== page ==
No matter the stage or sector of a startup, fundraising is one of its biggest challenges because it is critical for the survival of the business. Choosing the right investment route is just as crucial for startups as finding the right investor. In India, with over 39K active startups this year, the ecosystem has matured tremendously over the past five years. Today, startups have multiple options to raise funds, ranging from institutional investors, personal savings, venture capitalists, angel investors, friends and family, bank loans, crowdfunding, convertible notes, initial coin offerings, venture debts and a lot more.
“Often startups are wary of giving away equity or stake in their company to investors, which means they have to look at alternate ways of raising money. This is when startups have the option of turning to the debt market, including or other routes such as ECBs.” says Prakash Jaiswal, Country Head of Business Banking, HSBC India.
Among the various ways startups can raise funds, an upward trend has been seen for venture debt or external commercial borrowings from foreign entities. These alternative means of fundraising have opened up new doors and opportunities for startups at the right time, just as the startup ecosystem is taking strides towards maturity.
Navigating India’s Complex FDI Policy
FDI or foreign direct investment is a very popular method of raising big ticket funds from foreign entities, but a lot of the startups and sectors are left out of the fold due to stringent government norms around FDI. Even when FDI is allowed, there are a lot of conditions and stipulations on the kind of business model startups can adopt.
The best example of this is the ecommerce sector, where the FDI rules have impacted the businesses of Flipkart and Amazon as seen earlier this year. The minister for commerce and industry, Piyush Goyal, recently announced that India would not allow FDI in multi-brand retailing.
Foreign investments are ideal for growth stage startups looking for a big capital infusion, as it opens doors for international expansion and can be a big boost to any startups runway and roadmap of development. It comes at the cost of equity that founders have to give away to investors as part of the stake sale.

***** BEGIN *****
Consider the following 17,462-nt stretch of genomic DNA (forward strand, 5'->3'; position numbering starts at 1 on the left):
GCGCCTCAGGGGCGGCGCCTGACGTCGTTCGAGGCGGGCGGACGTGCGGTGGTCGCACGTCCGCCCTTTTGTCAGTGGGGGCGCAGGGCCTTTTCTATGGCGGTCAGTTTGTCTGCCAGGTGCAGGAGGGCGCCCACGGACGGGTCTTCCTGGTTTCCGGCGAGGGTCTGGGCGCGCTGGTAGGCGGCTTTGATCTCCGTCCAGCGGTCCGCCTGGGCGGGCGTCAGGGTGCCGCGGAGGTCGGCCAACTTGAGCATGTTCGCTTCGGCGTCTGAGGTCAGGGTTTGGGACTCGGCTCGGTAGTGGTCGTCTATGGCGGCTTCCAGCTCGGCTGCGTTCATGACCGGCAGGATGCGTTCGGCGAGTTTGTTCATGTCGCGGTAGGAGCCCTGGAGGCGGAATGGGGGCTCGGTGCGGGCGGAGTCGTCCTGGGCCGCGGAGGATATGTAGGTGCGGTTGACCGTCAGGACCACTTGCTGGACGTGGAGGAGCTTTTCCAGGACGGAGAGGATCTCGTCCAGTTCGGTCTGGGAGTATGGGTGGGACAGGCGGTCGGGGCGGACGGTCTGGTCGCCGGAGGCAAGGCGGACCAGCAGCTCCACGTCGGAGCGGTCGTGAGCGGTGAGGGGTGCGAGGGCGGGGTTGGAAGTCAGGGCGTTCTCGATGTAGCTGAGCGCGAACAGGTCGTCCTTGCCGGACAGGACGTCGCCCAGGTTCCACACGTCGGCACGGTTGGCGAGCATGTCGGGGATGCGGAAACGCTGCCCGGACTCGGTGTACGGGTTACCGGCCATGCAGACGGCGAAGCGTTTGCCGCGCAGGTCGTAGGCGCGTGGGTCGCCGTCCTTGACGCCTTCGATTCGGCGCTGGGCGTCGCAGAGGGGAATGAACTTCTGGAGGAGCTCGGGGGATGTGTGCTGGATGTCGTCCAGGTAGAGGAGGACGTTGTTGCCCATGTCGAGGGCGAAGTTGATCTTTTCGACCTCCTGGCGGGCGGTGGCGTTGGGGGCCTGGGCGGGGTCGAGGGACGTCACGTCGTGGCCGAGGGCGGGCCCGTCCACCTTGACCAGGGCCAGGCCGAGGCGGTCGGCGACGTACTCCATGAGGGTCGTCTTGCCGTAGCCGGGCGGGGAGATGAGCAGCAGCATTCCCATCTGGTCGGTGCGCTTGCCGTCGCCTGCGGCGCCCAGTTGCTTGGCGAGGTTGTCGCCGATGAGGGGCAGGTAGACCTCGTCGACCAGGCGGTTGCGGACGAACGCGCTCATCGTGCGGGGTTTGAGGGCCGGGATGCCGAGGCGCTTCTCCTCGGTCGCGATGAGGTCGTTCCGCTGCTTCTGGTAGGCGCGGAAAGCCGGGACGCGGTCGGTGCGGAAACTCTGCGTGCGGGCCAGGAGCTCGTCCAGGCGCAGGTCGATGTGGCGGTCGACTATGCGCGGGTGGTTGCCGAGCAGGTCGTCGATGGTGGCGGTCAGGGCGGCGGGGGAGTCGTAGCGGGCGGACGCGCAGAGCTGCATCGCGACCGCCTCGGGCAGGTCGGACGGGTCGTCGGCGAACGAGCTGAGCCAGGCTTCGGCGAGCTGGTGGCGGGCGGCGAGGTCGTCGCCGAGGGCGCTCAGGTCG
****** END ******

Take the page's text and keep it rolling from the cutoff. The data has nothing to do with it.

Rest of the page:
When Venture Debt Is The Ideal Investment Route
While equity financing means selling stake to investors, startups have other ways to raise money without diluting their shares. Startups are expected to raise between INR 1500-1800 Cr of venture debt in 2019, which will be a healthy 25-30% growth over 2018, which saw the likes of Swiggy, BYJU’S, OYO, Myntra, Big Basket and Yatra raise money through venture debt.
This is usually provided to early and growth stage VC-backed companies, which have shown good promise or have a proven track record in their sector, based on the projections for their business, user and revenue growth. Venture debt typically consists of a two to three year term loan or equipment lease, depending on the sector the startup operates in.
Startups are starting to prefer venture debt over stake selling, as it results in less equity dilution for entrepreneurs and investors than FDI or VC funding. It also does not require a startup to have a pre-existing valuation from previous funding rounds, while the due diligence procedure is also typically less time consuming, which can lead to a quicker fundraising process.
Why Startups Need To Consider ECB
Unlike venture debt or FDI, ECBs are essentially a loan availed by a startup from recognised non-resident entities such as foreign commercial banks and other institutions. AD Category-I banks such as HSBC support startups in raising funds through ECB under the automatic route. ECBs include commercial bank loans, buyers’ credit, suppliers’ credit, as well as other securitised instruments. In this context, HSBC plays the role of a knowledge partner to help startups understand ECBs and assists in regulatory reporting.
ECBs for startups was introduced earlier in 2019 and was mostly open to the traditional manufacturing sector. The RBI allows startups to raise up to $3 Mn or an equivalent amount in a financial year through ECBs. More importantly, conversion into equity is permitted, subject to regulations applicable for foreign investment in startups. ECBs have emerged as a major form of foreign capital alternative as they are known to be dependable and easier to obtain with the right banking partner.
Easy Access To Working Capital
When a business grows, the need to manage cash and trade flows more efficiently becomes more and more significant. Working capital solutions offered by banks help startups unlock funds trapped in inventory or receivables to keep the supply chain moving. The bank also offers access to short-term and long-term loans designed to meet specific working capital needs.
HSBC’s dedicated startup team offers in-depth knowledge to help startups assess market, payments, operational, so startups can bridge the gap between settlement and payments.
“To conduct business with confidence and to have enough fuel for expansion, startups can turn to banking partners and use their platform to free up working capital and get guidance and support to raise funds for their next stage of expansion,” adds Jaiswal
To know more about HSBC India’s dedicated solutions for startups click here.